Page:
When you’re not watching the interplay between the cast in these visual novel segments, you’ll be exploring the various areas of Gamindustri, which will gradually open up to you as you progress the story. This is unfortunately not quite as exciting, and if you’ve ever played a Neptunia title before you’ll be seeing a lot of re-used map assets and enemy designs from previous entries, accompanied by the same familiar music. It has become a series staple at this point, but even if this is your first game these elements add a monotony to proceedings that makes exploration feel more like a tedious break between the more interesting story cutscenes rather than a break from them, which I found to be particularly grating at times given the nature of the game’s combat. Maps are either large empty spaces or a series of twisting narrow corridors, with little variety in the scenery or the enemies you’ll encounter, with a handful of treasures, warp points, and switches to open gates to spice things up. The path you’ll travel is usually a linear one, and it never feels quite as though it reaches its full potential, as the possibilities to parody famous locations from franchises are endless and, sadly, completely unexplored.
Of course you’ll also encounter enemies on the map, and combat in Sisters VS Sisters plays out in real-time. You’ll enter battle with three party members and assault your enemy with a chain of combo attacks, with each move costing AP that recharges during battle, but not in time for you to control a single character indefinitely if you wish to keep up your attacks. You can also execute special moves but, as you might expect, your ability to do this is limited further by their increased power. However, you can freely switch between your party members at any time using the shoulder buttons, and the general idea is to do this as much as possible to keep your combo going and prevent any one character from being idle, with the other two being controlled by a fairly competent AI in your absence. Swapping in at the right time will see your new character automatically execute an attack to continue the combo, at which point you can continue to hammer away at the end with that character, combo chain intact, until the time comes to switch again.
Once you get accustomed to the general rhythm of combat and learn when to switch between your party members it can be quite satisfying, but I found that the novelty of this quickly wore off when every single encounter played out in exactly the same way: with my characters stunlocking enemies and even bosses with an endless string of combo attacks. Sisters VS Sisters lacks any kind of challenge or balance, and although initially your choice of combo attacks will be quite limited, you’ll gain levels and new moves at a brisk pace even if you avoid most optional enemy encounters, making it very easy to inadvertently powerlevel your way right past enemies in the area you’re exploring. The lack of need to grind is definitely a point in this game’s favor, but unfortunately it does not make the combat any more enjoyable.
It’s worth noting that the game’s performance takes a painful hit on the Switch here, with the game struggling to keep up with the action on-screen. There is a short but noticeable pause switching between characters and executing moves, making combat feel extremely sluggish regardless of how many enemies are on the screen, and the low frame rate is quite noticeable and ill-suited for what should be a fast-paced combat system that requires your full attention to get the most out of due to that need to switch between party members to keep your combo going. The stiff and often jerky movement of characters also meant that landing hits with short-range attacks was actually a challenge at times, leaving me hitting nothing but empty air.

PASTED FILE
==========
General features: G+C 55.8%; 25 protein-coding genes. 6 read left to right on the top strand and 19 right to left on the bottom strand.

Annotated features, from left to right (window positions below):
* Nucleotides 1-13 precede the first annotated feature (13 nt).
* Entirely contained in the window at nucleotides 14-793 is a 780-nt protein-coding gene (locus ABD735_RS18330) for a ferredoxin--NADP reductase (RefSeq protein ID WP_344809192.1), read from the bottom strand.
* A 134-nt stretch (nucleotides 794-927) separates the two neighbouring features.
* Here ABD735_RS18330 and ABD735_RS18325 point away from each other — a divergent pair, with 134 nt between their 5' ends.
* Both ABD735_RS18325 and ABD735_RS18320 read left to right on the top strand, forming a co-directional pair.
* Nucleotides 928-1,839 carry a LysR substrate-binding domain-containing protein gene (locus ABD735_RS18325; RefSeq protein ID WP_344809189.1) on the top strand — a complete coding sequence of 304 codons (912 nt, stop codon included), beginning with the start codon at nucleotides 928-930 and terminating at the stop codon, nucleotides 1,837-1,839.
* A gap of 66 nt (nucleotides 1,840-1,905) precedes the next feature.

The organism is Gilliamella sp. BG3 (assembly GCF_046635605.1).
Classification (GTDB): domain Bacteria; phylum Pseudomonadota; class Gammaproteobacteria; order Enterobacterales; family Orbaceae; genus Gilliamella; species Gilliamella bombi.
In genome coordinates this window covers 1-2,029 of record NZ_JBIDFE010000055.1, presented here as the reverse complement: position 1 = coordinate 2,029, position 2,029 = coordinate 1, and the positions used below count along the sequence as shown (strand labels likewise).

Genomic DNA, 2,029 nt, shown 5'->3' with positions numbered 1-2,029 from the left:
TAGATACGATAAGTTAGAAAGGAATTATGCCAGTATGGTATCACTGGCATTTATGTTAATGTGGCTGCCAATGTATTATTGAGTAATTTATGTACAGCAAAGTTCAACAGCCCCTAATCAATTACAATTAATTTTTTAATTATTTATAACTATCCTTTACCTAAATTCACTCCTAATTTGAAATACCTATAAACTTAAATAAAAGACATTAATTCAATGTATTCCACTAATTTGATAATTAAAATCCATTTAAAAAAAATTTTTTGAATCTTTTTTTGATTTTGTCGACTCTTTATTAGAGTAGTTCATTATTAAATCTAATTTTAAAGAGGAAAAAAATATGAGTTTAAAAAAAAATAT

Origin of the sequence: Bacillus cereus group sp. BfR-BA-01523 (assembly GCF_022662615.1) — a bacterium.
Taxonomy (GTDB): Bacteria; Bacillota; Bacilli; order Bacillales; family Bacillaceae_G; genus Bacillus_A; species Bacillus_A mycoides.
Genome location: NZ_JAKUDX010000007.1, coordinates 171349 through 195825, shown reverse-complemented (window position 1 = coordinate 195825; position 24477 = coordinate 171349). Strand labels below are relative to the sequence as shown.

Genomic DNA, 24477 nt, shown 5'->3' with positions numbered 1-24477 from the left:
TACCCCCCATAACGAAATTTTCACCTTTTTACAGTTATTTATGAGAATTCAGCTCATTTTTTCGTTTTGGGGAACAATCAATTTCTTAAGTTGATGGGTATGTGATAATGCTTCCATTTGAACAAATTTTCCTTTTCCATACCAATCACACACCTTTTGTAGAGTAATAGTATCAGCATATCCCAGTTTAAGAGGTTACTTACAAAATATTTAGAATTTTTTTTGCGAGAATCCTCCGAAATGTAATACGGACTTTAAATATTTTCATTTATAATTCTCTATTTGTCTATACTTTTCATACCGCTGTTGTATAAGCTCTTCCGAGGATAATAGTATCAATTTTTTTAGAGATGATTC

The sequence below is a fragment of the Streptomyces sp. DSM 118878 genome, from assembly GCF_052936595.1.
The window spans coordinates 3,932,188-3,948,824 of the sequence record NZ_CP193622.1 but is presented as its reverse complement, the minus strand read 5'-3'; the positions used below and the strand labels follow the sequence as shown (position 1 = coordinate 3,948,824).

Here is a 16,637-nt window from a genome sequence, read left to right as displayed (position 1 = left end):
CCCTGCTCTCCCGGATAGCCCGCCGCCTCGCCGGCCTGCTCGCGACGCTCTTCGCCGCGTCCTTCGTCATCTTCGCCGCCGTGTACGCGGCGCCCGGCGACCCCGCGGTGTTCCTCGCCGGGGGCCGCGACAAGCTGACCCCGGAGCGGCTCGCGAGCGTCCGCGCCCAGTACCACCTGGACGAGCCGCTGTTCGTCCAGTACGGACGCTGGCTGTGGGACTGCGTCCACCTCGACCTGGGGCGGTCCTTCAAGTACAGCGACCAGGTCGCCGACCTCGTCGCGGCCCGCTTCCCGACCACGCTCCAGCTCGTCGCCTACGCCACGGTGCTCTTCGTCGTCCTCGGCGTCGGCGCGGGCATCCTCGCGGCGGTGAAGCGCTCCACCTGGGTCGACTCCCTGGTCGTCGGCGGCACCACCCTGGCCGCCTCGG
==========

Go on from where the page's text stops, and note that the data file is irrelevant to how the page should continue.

The decision to restrict your party to three characters also feels especially limiting in this case, given that there are four CPU candidates and you will be unable to use all of them in combat at any one time. This may not bother newcomers to the series quite as much, but if this isn’t your first jaunt into Gamindustri it may feel a little incomplete when you’re forced to bench one of the main cast members. You can assign each of your party members a partner to provide passive benefits to various capabilities, which will improve as their Lily rank (the game’s affection system) improves, but the low difficulty makes this system feel more like a novelty than an essential tactical choice. Similarly the Disc Development system, which allows you to create disc accessories to equip your party members with for additional benefits in battle, provides some added depth to combat, but feels entirely unnecessary due to the lack of challenge.
There are also four different types of quest that you can undertake whilst exploring: Bounties, Item Collection, Item Retrieval, and NPC Rescue. You’ll receive these periodically through the Chirper, and most of these can be done naturally when you explore. Doing these quests will improve your Share Ratio, which will affect the ending you receive. I found it a little disappointing that the shares were amalgamated into one pool rather than having shares for individual Goddesses and unique endings as has been the case in past series titles, but this does make it significantly easier to trigger specific endings and prevents repetitive grinding to raise the shares of a specific Goddess, so this approach isn’t entirely without its benefits. I found both the Normal and True endings to be satisfying conclusions to the story in their own way, but for long-time fans of the franchise, this might be worth keeping in mind if you were hoping for a more personalized character ending.
Neptunia: Sisters VS Sisters boasts some of the strongest writing the series has seen yet with the perfect balance between a serious narrative and the quirky slice-of-life humor that the series is known for. But its charm unfortunately does nothing to make its combat any more bearable, which unpleasantly break up the dialogue, and the performance on Switch makes playing through it tedious at the best of times. Fans of the series who are willing to overlook these technical issues will find a game filled with that familiar Neptunia charm, but this is a tough sell if you’re looking for some engaging gameplay between those lengthy cutscenes.
Neptunia: Sisters VS Sisters copy provided by the publisher for the purposes of this review.